This isn’t a writing challenge. If anything, it’s a disclaimer and a prelude.
You see, I want to write about functionality, health, and otherkin. I want to write about the impact an otherkin identity has on your life, and ways to manage and deal with it. I want to talk about how it enriches your life and how it negatively impacts your life – how to minimize the negative impact and maximize the enrichment.
And yet… there’s a tendency, in the otherkin and therian communities, to underplay the impact of one’s identity. There’s a trend of normalizing the experience, trying to make being otherkin more acceptable, palatable, mundane. Any impacting experiences attributed to an otherkin nature aren’t because you’re otherkin; they’re normal human things.
Of course all of these experiences are within the realm of human experience. We are undeniably human, after all. A wolf therian experiences the ecstatic sensation of wolf-mind and phantom limbs – but so can the person with a wolf totem, and the spirit-worker dancing with a wolf skin. An elf-kin experiences an inexplicable homesickness and a sense of not belonging to any earthy place they’ve been – but so do a lot of teenagers, and a number of SF&F fans. A gryphon-kin feels deep boiling anger and aggressive reactivity that he struggles to control – but so does the guy at the local bar with abuse in his past and unresolved issues.
I could play this game of alternative explanations all day. I can do it with any spiritual experience. The question is: Why? Why try to normalize, rationalize, trivialize, and dismiss these things? If framing your experience in a spiritual context helps you better deal with it, if it enriches your life in some way – why not continue framing it like that? And who knows – the spiritual/energetic explanation may be as real and valid as the mundane explanation. It can be both/and; it doesn’t have to be either/or, only mundane or only spiritual. A mundane explanation of an experience doesn’t immediately invalidate or disprove a concurrent spiritual explanation.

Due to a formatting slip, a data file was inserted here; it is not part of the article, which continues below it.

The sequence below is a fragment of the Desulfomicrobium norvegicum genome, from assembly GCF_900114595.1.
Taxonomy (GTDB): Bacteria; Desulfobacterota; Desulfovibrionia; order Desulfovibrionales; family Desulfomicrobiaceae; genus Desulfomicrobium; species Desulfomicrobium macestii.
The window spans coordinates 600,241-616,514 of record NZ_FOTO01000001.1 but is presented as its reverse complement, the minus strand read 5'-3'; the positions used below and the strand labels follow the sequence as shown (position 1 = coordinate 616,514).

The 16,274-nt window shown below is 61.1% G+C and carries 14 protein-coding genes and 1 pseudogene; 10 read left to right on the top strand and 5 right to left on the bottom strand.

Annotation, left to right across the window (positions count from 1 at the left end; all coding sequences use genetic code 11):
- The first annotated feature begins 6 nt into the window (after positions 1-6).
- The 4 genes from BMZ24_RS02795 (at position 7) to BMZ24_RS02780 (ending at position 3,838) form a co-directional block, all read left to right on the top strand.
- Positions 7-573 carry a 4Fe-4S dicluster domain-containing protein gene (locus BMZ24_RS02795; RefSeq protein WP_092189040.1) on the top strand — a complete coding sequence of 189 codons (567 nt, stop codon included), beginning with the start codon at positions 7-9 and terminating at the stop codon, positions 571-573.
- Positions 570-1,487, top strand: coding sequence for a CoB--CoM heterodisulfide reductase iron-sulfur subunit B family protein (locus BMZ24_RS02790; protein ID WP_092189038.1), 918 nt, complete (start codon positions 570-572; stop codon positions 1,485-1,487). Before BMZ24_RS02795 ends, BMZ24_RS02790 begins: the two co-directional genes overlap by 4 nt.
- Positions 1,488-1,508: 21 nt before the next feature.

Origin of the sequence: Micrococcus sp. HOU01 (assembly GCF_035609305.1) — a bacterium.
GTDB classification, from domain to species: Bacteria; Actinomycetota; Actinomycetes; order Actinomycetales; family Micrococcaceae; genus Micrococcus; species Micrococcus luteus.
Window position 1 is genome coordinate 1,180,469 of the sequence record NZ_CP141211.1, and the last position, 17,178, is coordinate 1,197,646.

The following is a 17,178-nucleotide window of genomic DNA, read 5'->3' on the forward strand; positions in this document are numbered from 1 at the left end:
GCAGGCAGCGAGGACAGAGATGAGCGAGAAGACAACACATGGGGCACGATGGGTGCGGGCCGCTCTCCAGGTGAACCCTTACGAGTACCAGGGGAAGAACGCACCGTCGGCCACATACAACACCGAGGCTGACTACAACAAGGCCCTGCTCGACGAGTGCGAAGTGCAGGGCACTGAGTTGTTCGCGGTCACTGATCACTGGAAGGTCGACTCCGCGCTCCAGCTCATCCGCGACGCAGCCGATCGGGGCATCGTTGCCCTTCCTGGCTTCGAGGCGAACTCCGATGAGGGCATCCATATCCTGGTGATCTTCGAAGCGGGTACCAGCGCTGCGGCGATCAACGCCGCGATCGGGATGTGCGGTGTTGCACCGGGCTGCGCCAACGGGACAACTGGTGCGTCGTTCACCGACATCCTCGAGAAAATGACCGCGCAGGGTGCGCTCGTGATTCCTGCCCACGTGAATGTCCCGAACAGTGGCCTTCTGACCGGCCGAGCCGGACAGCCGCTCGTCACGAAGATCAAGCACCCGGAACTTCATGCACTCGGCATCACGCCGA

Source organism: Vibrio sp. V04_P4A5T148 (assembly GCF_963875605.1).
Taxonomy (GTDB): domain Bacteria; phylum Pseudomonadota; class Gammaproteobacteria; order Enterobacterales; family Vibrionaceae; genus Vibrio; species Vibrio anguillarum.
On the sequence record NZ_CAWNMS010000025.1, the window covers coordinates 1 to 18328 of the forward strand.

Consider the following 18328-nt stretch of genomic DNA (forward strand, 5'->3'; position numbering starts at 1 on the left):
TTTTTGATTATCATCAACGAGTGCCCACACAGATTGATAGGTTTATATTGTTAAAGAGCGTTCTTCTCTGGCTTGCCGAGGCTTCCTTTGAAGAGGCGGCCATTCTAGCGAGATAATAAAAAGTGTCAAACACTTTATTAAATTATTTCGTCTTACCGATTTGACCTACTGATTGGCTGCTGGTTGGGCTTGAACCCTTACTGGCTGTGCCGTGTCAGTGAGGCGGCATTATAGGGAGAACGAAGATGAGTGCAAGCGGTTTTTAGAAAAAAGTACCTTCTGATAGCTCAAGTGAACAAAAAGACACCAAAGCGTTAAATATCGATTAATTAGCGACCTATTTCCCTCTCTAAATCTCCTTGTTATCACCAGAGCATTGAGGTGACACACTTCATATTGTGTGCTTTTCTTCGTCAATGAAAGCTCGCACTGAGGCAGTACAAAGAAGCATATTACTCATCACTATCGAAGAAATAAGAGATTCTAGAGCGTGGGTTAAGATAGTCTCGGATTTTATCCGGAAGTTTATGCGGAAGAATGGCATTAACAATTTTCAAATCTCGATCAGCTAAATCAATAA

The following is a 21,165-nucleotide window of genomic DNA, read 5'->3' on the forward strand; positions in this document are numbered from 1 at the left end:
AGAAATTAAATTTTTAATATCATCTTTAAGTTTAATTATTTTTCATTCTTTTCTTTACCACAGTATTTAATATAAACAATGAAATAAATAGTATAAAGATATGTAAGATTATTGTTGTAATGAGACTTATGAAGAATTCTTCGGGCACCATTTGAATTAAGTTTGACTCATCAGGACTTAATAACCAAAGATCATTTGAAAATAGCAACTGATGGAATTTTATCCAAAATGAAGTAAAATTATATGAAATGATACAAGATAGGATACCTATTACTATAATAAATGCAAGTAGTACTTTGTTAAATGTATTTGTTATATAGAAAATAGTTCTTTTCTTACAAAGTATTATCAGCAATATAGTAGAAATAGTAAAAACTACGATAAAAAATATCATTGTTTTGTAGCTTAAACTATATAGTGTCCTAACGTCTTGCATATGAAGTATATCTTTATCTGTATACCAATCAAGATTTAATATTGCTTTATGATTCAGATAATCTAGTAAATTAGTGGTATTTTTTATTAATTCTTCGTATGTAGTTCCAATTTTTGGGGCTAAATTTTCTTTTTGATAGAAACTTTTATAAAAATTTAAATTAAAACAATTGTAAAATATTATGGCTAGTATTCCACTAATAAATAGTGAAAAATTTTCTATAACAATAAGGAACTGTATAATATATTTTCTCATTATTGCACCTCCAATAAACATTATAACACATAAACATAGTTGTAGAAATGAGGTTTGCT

So I am going to write under the premise that otherness does affect us and influence us – mentally, energetically, behaviorally, and spiritually – despite the knowledge and acceptance that it may be “all in our heads”. But I feel that working in such a premise requires a disclaimer and a warning:
An explanation of a behavior is not an excuse for that behavior.
Too often I have seen people in many situations fall into this trap.
- “I have a conduct disorder, so I can’t help acting out; it’s not my fault I get into trouble.”
- “I’m empathic, so I can’t help getting overwhelmed by others’ emotions; they should control their emotions better.”
- “I’m a wolf therian, so I can’t help growling at people and being aggressive; it’s just what I am.”
- “I’m vampiric, so I can’t help feeding on people without their consent; it’s instinct, I can’t control it.”
Knowing why you behave a certain way is not an excuse to continue behaving that way. It’s not an excuse to give up your personal power or your self-control.
It can, however, be the first step in learning how to manage and control the behavior. I find that once I understand why I think, feel, or act the way I do – once I figure out the root cause of the issue – I can begin addressing the root problem and better learn to deal with its symptoms.
An explanation can be valuable if you don’t stop there – if you use that knowledge to find solutions or work on your problems. Excuses, on the other hand, are useless and worse than useless: they’re enabling and avoidant.
Managing your symptoms and behavior is your responsibility. Sometimes it requires seeking outside help, and that’s perfectly okay – but it is your responsibility to seek out that help, and then accept and utilize the help you’re given. No one can fix you. No one can even help you if you don’t let them. You have to put in the effort of working on yourself as well.
You are as human as you are “other”, and it is your responsibility to find a way to function as best you can within this human society.